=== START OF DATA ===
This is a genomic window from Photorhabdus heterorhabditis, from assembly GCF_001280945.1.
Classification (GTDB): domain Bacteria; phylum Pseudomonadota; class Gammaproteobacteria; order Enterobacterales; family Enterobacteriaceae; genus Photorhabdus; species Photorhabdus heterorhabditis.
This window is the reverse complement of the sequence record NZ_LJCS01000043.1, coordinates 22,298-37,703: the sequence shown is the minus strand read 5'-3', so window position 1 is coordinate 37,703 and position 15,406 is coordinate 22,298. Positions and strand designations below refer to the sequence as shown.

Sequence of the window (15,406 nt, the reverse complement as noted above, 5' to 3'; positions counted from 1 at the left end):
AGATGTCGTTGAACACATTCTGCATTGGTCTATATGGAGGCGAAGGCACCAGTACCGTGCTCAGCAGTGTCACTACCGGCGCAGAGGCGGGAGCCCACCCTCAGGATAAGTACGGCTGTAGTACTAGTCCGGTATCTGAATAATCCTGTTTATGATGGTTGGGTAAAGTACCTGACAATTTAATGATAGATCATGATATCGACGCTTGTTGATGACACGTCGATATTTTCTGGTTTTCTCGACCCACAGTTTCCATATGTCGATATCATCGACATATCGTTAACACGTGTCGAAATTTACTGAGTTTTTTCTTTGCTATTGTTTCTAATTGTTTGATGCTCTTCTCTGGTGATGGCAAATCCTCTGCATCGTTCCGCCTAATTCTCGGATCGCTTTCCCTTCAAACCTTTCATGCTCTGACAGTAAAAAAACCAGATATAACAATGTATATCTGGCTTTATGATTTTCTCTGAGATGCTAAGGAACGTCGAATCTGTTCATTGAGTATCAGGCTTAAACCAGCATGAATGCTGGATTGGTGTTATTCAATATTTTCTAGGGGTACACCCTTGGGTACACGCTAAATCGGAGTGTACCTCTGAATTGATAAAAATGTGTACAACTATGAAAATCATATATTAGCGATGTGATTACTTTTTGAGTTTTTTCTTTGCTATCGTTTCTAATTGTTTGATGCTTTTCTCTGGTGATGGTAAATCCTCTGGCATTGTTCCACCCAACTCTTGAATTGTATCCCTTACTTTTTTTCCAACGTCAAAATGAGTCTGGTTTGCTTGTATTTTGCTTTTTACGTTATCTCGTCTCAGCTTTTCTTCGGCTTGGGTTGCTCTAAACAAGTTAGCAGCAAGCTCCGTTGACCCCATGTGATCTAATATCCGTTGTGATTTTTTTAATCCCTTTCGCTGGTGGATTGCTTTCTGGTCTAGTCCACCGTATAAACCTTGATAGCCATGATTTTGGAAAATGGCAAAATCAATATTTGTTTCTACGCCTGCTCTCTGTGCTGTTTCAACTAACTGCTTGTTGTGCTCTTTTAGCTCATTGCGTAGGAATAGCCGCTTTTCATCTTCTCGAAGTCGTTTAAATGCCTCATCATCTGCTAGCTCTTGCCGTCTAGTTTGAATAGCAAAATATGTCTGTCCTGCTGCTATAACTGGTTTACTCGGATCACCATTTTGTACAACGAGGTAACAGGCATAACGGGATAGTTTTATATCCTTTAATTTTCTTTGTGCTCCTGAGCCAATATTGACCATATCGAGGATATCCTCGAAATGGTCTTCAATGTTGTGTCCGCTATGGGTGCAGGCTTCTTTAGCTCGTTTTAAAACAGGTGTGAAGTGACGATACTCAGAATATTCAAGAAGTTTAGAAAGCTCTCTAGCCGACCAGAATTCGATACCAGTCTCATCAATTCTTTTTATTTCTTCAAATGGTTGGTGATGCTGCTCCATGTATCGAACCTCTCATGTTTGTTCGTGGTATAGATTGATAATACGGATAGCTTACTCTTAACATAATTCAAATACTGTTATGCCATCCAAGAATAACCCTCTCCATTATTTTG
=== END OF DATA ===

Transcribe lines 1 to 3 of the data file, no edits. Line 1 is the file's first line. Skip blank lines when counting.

This is a genomic window from Photorhabdus heterorhabditis, from assembly GCF_001280945.1.
Classification (GTDB): domain Bacteria; phylum Pseudomonadota; class Gammaproteobacteria; order Enterobacterales; family Enterobacteriaceae; genus Photorhabdus; species Photorhabdus heterorhabditis.
This window is the reverse complement of the sequence record NZ_LJCS01000043.1, coordinates 22,298-37,703: the sequence shown is the minus strand read 5'-3', so window position 1 is coordinate 37,703 and position 15,406 is coordinate 22,298. Positions and strand designations below refer to the sequence as shown.